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Sunday, July 19, 2015

The real thing


A couple of years ago Moorjani et al. concluded that present-day Georgians of the Transcaucasus were the best available proxy for the ancient West Eurasian population that mixed into the South Asian gene pool.

This was a solid statistical fit. And you can see on the TreeMix graph below, featuring a Georgian and a Kalash, why it worked so well.




But it was also a big fat coincidence, because check out what happens when I add another migration edge to the same graph.




Thus, the Indo-Iranian and hence Indo-European speaking Kalash no longer looks very similar to the Kartvelian speaking Georgian. In fact, he appears to be most closely related to the supposedly Indo-European speaking Afanasievo and Yamnaya nomads of the Early Bronze Age Eurasian steppe. The rest of his ancestry is probably best described as South Central Asian, which is an unknown quantity to me at this stage, but probably in large part of indigenous South Asian origin (see here).

I'm only able to show this thanks to the ancient samples that are on the tree, for which, as far as I know, there aren't any useful substitutes among present-day populations. Obviously, Moorjani et al. didn't have this luxury, so they ended up with a model that was statistically sound, but didn't make much sense otherwise, especially in terms of linguistics.

My TreeMix model is easily reproducible with most of the other South Asian samples from the Human Origins, and it gels nicely with uniparental marker data too. For instance, here's a close up from a similar graph featuring a Pathan, with a few extra details.




Yep, not only do Pathans cluster among these ancients of the Eurasian steppe, but most of them also carry the same Y-chromosome haplogroup: R1a-Z93, which is derived from R1a-M417, and in all likelihood first expanded in a big way with the Proto-Indo-Iranians of the Trans-Ural steppe.

By the way, the Human Origins has four different sets of Gujarati samples from Houston, USA, marked A, B, C and D, and each one shows a different level of ancient steppe admixture as inferred with my test. GujaratiA score around 50% while GujaratiD only 40%. Does anyone know why these Gujaratis were grouped in such a way? Was it based on genetic structure or caste origin?





Full output from the analysis above is available in a zip file here. The reference samples and markers are listed here and here. The ancient samples are from Allentoft et al. 2015 and Haak et al. 2015.

See also...

The Poltavka outlier

86 comments:

Aram Palyan said...

Davidski

Maybe I am missing something. But why in all trees Sintashta seems to have an earlier split than Yamna/Afanasievo/CW group? How this can be interpreted?

Alberto said...

Very interesting. They actually mention in the ASI/ANI paper that many populations are consistent with 2 different admixture events, especially Indo-Aryan ones. So this could mean that there was a first one more Georgian-like (Dravidian) and a second one more Andronovo-like (IE). GujaratiD would already fall into the Georgian-like part of the tree, though with a large Andronovo-like admixture.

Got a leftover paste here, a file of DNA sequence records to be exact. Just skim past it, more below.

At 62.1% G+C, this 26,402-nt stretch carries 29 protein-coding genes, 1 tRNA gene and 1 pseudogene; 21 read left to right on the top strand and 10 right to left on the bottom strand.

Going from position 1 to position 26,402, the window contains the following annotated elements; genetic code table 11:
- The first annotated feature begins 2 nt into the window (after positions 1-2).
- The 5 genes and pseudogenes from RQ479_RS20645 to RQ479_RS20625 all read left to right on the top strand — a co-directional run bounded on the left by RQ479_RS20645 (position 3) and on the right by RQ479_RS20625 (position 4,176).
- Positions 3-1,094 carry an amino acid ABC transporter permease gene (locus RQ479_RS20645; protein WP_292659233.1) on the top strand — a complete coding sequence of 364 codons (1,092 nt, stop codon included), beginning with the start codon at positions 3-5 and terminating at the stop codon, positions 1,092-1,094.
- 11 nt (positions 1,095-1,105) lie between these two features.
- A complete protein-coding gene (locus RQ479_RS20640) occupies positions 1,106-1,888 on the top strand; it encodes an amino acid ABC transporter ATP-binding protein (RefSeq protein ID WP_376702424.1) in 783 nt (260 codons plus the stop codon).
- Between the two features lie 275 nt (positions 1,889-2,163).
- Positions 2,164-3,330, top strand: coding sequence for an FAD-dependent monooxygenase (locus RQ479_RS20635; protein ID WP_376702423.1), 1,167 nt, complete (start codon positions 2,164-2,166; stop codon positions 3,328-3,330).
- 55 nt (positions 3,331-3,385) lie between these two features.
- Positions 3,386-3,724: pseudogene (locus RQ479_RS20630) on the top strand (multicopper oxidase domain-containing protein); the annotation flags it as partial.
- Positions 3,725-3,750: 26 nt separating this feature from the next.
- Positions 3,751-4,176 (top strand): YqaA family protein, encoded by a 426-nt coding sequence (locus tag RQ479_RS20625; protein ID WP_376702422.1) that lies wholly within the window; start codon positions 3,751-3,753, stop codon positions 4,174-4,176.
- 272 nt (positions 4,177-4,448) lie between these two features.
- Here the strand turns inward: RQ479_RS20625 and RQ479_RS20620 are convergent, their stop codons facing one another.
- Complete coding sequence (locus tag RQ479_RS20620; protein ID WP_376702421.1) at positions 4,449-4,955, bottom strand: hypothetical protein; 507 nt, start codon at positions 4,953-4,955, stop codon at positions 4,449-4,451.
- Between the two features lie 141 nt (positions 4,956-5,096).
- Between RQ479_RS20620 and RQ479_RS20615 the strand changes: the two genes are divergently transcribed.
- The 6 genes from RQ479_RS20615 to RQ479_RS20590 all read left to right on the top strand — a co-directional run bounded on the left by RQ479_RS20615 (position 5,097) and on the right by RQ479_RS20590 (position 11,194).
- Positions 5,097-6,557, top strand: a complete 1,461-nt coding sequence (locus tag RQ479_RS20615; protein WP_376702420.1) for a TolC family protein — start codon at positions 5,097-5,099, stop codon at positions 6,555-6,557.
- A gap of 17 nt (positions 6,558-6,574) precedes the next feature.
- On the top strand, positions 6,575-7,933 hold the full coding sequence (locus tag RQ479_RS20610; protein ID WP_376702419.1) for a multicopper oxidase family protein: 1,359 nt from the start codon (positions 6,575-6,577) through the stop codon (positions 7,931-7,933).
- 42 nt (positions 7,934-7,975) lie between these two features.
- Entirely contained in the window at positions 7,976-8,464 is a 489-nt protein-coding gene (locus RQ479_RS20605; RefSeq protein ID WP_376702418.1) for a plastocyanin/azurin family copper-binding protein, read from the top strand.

My biggest concern about these models with Andronovo/Sintashta/CW-like admixture, is why don't they work with well proven and consistent methods like ADMIXTURE (on a good calculator like K8, for example) or with IBS sharing (here with CW only, I haven't seen Sintashta or Andronovo IBS sharing). Treemix and qpAdm show more volatile and inconsistent behaviour in general, and depending on how you feed them they can show quite different results.

Davidski said...

Aram,

It's because of EFF-derived admixture in Sintashta and Andronovo, and also low level Siberian admixture in Andronovo.

Sintashta actually has more EEF than this Corded Ware, which is a mixture of the younger Allentoft and older Haak Corded Ware. This suggests that Sintashta was indeed a back migration of steppe people from the west, after they acquired EEF-related ancestry, while the earliest Corded Ware was basically like Yamnaya.

Judging by that map of chariot burials from Allentoft et al., I'd say Sintashta was a blowback from near the Dnieper, maybe even with some admixture from the Carpathian Basin.

Nirjhar007 said...

David,
You guys are just picking up common Ancestry and the steppes were not dense enough to make such huge impact on S Asian population anyway not to mention the lack of trail in Archaeology etc for any such hypothetical movements....
The type of Migrations that we see after Alexanders retreat from India hardly fits the bill...

Razib Khan said...

the houston gujuratis have one pretty dense cluster of people from the "patel caste",, at one end of the PCA. the rest of it is pretty varied, and shows a cline toward sindhis. the ones close to sindhis are probably guju brahmins.

Matt said...

Cool. Glad to see Georgian could be fit at the same time. The phylogeny looks pretty much like it makes a lot of sense.

Only thing which looks strange is the drift lengths, which look odd, in that there are lots of zero drift length branches? IRC only the horizontal scaling indicates drift

(http://journals.plos.org/plosgenetics/article?id=10.1371/journal.pgen.1002967).